Swiss banking giant UBS has pledged to "take appropriate legal action" against tech-focused US stock exchange Nasdaq after losing $356 million on Facebook’s initial public offering (IPO) in May.
UBS says that technical issues on the morning of the IPO prevented "sell" orders it had placed on behalf of clients from being processed in a timely fashion.
"Due to multiple operational failures by Nasdaq, UBS’s pre-market orders were not confirmed for several hours after the stock had commenced trading," the bank said in its latest financial report. "UBS’s loss resulted from Nasdaq’s multiple failures to carry out its obligations, including both opening the Facebook stock for trading and not halting trading in the stock during the day.
"We will take appropriate legal action against Nasdaq to address its gross mishandling of the offering and its substantial failures to perform its duties."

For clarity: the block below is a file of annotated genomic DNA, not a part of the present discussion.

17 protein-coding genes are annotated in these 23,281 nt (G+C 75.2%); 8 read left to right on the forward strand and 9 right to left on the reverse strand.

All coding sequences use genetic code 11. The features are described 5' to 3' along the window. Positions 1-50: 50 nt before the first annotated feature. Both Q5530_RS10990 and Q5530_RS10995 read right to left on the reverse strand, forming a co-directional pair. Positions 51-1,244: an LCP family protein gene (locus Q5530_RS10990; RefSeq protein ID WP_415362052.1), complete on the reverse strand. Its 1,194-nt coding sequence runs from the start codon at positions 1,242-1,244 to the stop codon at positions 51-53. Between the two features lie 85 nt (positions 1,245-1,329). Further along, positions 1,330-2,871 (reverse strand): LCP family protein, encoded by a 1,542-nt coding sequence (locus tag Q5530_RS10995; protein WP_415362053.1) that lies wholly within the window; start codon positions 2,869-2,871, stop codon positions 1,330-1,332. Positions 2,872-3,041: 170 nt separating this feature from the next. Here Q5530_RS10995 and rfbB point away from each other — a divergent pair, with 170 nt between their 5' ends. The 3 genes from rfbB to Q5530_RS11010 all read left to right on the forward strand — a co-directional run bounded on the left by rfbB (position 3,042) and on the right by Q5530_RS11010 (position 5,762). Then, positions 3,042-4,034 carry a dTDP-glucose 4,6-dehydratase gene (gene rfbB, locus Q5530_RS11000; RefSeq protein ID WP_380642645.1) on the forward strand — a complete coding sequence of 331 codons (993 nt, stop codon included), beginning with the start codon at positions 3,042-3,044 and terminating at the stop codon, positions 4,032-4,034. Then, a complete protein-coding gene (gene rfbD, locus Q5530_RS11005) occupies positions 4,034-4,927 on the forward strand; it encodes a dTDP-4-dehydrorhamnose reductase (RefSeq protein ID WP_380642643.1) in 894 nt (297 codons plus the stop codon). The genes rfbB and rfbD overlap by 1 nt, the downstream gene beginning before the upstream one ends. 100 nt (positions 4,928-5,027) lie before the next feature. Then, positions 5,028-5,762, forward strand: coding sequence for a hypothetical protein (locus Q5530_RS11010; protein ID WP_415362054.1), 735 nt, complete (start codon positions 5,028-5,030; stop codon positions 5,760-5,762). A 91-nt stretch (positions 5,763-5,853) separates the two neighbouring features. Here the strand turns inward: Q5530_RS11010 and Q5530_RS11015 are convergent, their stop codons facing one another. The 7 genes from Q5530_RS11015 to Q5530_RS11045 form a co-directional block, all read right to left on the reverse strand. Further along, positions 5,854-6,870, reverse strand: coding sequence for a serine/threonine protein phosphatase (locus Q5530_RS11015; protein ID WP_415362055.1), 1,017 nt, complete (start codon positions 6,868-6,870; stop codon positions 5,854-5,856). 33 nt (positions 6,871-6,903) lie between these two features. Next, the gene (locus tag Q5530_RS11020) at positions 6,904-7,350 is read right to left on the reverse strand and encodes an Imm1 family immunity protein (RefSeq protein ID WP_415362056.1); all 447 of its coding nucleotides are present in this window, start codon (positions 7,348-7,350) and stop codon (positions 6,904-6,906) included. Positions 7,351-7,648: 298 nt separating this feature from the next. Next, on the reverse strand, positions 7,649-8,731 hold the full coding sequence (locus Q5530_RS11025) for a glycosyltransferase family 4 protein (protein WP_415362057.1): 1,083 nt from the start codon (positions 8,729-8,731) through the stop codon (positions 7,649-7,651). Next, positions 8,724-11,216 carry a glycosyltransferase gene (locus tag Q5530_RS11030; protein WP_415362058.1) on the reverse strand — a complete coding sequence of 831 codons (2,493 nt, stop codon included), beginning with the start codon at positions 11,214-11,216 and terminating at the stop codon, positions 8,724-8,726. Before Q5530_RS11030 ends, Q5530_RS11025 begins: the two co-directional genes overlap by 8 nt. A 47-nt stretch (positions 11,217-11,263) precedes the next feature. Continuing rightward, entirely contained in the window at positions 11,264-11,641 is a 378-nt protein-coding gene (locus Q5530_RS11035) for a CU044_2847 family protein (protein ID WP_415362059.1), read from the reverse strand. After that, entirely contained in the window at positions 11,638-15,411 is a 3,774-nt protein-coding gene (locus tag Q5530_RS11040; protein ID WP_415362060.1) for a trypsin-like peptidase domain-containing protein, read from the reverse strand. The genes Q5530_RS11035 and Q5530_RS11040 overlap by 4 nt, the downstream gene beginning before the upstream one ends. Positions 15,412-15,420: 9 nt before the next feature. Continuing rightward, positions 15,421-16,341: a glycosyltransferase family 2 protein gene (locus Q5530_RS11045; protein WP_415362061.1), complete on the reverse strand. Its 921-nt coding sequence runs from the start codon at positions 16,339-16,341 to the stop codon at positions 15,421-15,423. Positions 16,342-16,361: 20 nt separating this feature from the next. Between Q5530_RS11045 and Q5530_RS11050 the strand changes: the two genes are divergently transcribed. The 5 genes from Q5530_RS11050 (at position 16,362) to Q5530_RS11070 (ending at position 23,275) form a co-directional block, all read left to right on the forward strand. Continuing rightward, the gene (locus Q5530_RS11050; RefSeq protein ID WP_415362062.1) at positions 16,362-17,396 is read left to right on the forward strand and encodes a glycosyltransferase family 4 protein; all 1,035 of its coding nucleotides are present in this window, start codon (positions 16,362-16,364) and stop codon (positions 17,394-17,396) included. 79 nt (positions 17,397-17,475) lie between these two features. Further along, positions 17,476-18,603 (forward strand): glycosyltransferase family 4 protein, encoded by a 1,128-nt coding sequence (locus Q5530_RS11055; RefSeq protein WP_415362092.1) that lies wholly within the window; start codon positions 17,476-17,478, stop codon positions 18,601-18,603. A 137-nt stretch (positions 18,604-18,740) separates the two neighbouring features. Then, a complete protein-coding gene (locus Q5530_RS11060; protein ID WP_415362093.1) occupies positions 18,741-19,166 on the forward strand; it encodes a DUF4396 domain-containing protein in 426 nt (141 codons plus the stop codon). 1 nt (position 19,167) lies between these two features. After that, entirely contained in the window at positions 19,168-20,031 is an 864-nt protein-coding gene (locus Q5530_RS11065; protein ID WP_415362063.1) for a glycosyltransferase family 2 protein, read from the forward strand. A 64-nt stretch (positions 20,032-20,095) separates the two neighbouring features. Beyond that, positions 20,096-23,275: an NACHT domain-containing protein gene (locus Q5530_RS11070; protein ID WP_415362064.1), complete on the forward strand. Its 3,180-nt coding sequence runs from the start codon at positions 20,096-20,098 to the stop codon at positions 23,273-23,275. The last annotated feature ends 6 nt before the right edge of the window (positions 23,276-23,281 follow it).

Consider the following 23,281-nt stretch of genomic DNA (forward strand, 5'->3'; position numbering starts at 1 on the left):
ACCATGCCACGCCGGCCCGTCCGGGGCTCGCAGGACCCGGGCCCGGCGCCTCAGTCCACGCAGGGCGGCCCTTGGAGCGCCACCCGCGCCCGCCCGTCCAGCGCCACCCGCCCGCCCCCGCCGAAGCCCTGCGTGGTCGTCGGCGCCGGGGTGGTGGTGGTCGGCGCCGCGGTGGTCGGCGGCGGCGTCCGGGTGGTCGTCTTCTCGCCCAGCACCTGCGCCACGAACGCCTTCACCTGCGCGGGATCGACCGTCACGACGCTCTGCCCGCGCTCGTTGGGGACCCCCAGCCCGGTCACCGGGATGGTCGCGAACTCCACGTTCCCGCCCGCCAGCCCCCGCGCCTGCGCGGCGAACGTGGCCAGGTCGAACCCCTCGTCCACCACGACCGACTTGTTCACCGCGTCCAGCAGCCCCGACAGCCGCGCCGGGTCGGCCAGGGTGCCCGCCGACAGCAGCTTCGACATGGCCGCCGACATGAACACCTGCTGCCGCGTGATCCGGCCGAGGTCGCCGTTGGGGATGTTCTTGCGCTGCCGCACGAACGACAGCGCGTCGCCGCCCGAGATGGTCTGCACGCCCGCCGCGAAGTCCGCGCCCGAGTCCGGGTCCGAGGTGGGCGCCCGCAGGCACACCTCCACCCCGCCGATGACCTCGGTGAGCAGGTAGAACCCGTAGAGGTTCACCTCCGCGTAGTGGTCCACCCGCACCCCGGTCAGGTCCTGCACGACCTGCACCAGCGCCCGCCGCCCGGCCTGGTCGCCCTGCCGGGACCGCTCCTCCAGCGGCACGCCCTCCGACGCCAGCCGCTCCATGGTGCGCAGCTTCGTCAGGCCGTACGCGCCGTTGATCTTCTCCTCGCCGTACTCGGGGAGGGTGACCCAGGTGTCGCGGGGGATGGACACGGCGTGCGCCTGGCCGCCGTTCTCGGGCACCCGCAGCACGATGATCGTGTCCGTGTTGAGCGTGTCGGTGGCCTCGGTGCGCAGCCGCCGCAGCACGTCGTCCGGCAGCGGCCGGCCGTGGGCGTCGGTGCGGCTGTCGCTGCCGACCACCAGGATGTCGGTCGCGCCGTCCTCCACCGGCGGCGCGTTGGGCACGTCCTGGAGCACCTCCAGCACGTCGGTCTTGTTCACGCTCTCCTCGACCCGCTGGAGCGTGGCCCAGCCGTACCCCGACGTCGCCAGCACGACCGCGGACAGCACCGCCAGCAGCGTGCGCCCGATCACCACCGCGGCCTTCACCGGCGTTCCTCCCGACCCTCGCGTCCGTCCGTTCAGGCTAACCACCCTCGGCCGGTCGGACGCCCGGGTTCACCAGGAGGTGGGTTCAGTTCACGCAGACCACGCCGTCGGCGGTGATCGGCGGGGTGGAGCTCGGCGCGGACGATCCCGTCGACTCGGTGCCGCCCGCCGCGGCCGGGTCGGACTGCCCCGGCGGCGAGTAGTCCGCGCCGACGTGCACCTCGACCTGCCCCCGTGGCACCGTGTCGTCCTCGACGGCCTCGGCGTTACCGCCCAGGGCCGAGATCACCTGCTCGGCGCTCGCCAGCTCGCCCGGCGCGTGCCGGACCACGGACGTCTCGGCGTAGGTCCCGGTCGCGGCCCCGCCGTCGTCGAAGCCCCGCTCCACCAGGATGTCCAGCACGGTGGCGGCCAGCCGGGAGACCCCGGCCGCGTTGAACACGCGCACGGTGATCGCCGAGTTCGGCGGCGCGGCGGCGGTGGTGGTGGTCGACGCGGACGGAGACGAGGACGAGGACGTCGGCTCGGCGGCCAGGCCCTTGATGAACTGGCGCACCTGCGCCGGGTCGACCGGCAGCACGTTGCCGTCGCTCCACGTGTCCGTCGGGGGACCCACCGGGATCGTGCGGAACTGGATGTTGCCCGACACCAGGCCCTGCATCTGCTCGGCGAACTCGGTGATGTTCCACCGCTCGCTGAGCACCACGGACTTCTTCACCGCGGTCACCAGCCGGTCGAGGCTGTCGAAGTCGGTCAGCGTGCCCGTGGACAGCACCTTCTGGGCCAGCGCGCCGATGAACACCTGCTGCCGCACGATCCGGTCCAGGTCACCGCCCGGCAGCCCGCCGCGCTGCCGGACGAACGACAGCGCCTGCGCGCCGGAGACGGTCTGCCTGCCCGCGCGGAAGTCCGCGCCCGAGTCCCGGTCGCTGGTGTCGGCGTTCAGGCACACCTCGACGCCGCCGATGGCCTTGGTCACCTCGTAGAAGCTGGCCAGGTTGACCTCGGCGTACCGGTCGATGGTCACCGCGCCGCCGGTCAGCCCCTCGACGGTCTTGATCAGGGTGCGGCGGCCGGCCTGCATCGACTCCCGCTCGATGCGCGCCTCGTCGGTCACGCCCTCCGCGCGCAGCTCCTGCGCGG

Last month, Nasdaq CEO Robert Greifeld said the company "owed the industry an apology" for the technical glitches, and announced a plan to offer $40 million in compensation for financial firms that lost money as a result.
Market maker Knight Capital is already suing Nasdaq, claiming it lost up $35 million as a result of the bungled Facebook IPO.
Greifeld blamed the technical glitches on the "poor design" of its IPO auction software. The incident echoed the botched IPO of stock exchange operator BATS Global Markets, whose trading platform malfunctioned when it launched shares of its own stock exchange.